On the lightly floured surface, roll out remaining pastry to a 12-inch circle. Cut an “x” or a design in the center of the pastry. Place pastry over filling in pie plate. Seal and crimp edges. Cut small slits in top of crust, if desired. Brush with milk and sprinkle with raw sugar. Place pie on a foil-lined baking sheet. To prevent overbrowning, cover pie edges with foil.

Bake in a 375° oven for 40 minutes. Remove foil from edges. Bake for 25 to 30 minutes more or until fruit is tender and filling is bubbly. Cool on a wire rack.

Enjoy this with your Mom!

Chesapeake Bay Beer-Battered Flounder

Thin fillets of flounder are a good fish for deep frying. There small size cooks very quickly. Using a heavy beer-batter to encase the fish actually reduces the amount of oil in the fish itself. The oil quickly cooks the batter and transfers that heat to cook the fish inside the batter. But even though… use good quality, non-transfat, high smoke-point oils like canola or peanut oil. You want to taste the fish, not the oil.

Here’s what you’ll need:

  • 4 to 5 cups vegetable oil
  • 1 cup flour
  • 1 tsp. salt
  • 3/4 tsp. Old Bay Seasoning
  • 1/4 tsp. pepper
  • 1/4 tsp. cayenne pepper
  • 1 cup Blue Point Summer Ale
  • 2 lbs. flounder fillets cut into 4×1 inch strips
  • Lemon wedges, for serving
  • Tartar sauce

Heat oven to 200 degrees. Pour the oil into a large Dutch oven, 1 inch deep. Heat the oil over medium-high heat until it reaches 375 degrees.
Whisk the flour, salt, Old Bay, black pepper and cayenne together in a large bowl. When the oil is almost ready, whisk the beer into the flour mixture until completely smooth.
Pat the fish dry.  Add half the fish to the batter and stir gently to coat. Using tongs, lift the pieces of fish from the batter, allowing excess to drip back into the bowl; add to the hot oil.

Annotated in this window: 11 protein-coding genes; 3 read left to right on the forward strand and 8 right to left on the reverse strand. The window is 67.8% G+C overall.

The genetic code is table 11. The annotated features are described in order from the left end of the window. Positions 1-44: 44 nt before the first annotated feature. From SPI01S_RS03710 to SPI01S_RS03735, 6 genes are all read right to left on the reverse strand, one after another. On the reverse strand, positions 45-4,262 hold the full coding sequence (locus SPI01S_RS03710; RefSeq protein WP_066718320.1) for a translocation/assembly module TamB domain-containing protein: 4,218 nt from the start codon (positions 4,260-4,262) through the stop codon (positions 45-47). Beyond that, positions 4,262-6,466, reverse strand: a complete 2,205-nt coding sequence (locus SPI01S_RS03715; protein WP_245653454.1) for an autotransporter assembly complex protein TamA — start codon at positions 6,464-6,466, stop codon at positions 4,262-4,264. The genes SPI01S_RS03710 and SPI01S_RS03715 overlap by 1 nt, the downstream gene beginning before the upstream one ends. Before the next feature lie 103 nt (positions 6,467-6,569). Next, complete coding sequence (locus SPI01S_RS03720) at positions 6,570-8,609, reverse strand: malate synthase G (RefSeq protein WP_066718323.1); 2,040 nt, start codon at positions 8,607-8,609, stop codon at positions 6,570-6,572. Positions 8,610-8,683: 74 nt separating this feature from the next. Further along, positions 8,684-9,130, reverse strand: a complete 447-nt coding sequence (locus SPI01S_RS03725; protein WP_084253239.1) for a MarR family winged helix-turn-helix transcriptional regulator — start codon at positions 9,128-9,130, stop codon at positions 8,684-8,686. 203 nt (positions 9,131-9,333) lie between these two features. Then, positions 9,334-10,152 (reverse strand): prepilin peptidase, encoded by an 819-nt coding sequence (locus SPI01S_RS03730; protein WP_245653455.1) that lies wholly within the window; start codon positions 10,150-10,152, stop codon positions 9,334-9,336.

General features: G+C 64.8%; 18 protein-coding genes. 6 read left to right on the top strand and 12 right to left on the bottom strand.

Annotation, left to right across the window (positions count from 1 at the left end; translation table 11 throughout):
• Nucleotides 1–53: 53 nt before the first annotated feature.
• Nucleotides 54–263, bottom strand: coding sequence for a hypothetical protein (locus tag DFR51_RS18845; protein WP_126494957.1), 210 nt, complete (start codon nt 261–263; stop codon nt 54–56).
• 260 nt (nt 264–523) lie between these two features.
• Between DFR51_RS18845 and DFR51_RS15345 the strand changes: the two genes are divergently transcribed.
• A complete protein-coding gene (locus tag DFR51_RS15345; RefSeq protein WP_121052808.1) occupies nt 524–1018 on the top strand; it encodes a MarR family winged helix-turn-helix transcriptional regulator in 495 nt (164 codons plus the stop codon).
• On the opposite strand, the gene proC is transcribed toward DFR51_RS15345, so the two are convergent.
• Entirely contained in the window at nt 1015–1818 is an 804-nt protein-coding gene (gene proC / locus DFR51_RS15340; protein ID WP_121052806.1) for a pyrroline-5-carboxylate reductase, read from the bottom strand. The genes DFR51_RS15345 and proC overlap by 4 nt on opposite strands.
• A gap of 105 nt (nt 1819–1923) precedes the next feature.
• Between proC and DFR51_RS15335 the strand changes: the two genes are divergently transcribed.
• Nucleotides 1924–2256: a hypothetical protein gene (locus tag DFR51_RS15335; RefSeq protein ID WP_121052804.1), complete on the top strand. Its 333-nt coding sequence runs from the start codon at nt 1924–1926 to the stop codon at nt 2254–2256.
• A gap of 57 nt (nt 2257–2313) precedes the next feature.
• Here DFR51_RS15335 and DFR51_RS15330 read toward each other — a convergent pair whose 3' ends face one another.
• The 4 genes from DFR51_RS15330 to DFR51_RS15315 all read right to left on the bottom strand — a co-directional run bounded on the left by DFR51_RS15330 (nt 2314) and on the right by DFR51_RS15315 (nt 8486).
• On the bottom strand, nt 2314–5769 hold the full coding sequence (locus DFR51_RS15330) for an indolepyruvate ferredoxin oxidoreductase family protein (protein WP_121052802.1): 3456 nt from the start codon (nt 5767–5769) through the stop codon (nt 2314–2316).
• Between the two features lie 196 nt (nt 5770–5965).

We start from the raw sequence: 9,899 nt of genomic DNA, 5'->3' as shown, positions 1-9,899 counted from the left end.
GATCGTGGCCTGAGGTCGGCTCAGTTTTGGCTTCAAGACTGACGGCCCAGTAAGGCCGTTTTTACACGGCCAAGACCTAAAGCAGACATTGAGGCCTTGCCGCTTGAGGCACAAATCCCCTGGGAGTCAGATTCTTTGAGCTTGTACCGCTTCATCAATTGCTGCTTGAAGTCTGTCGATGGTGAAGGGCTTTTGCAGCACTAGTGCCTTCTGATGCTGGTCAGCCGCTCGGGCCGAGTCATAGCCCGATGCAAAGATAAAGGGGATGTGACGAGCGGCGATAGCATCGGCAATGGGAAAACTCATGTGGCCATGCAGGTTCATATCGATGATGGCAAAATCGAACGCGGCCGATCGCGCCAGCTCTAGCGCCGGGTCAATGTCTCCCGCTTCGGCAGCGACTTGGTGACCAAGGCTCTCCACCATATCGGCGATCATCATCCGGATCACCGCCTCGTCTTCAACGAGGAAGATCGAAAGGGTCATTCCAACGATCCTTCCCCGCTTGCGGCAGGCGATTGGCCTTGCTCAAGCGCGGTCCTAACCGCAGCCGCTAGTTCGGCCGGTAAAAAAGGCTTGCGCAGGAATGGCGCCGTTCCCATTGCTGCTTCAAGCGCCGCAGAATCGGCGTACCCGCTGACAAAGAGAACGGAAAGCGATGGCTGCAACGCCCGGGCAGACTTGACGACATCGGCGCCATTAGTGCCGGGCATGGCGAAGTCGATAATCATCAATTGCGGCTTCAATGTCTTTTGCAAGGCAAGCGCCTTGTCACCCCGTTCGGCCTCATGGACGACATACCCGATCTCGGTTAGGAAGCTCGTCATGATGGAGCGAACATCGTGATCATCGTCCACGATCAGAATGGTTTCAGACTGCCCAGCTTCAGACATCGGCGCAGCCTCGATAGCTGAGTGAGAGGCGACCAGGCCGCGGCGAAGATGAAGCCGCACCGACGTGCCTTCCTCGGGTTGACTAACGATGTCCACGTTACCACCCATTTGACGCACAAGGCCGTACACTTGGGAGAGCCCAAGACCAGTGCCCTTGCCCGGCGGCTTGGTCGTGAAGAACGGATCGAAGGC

Fry, stirring pieces gently to prevent sticking together, until golden brown, about 5 minutes.
Remove the fried fish to a paper towel to drain and keep warm in oven.
Repeat process with the remaining strips of fish.  Serve with lemon wedges and tartar sauce.

A Classic Fish Chowder

Soup’s on! Its been a while since I’ve posted any soup recipes here. I suppose its all the warm weather we’ve been having lately. But, getting back to basics, here’s a Cod fish chowder that can also be made using haddock or pollack, or any light, firm-fleshed fish.

here’s what you’ll need:

  • 1 pound cod fish cut into pieces
  • 2 slices of thick cut bacon
  • 1 russet potato diced
  • 2 celery stalks chopped
  • 2 carrots chopped
  • 3 cups of fish stock… you do have fish stock yes?
  • 1 cup whole milk
  • 1 garni boquet of: thyme and parsley
  • 1 bayleaf

melt a little butter in a large pot and start browning the bacon. Add the fish stock, garni, potato and cook a few minutes until the potato starts to soften. Then add in the celery and carrots and let them cook a few minutes. Then, add in the fish and cook until the fish just cooks through and firms up becoming opaque.

Gently stir in the milk, add a touch of salt, and remove from the heat.

Let stand until the milk heats up then ladle into nice heavy bowls and I like to garnish with oyster crackers.. and a blue point lager.

 

Canned Salmon Cakes Twist!

OK.. let’s review the recipe – and add a comment about the sodium content of bread crumbs!

Here’s what you’ll need:

  • Can of salmon
  • 4 medium red potatoes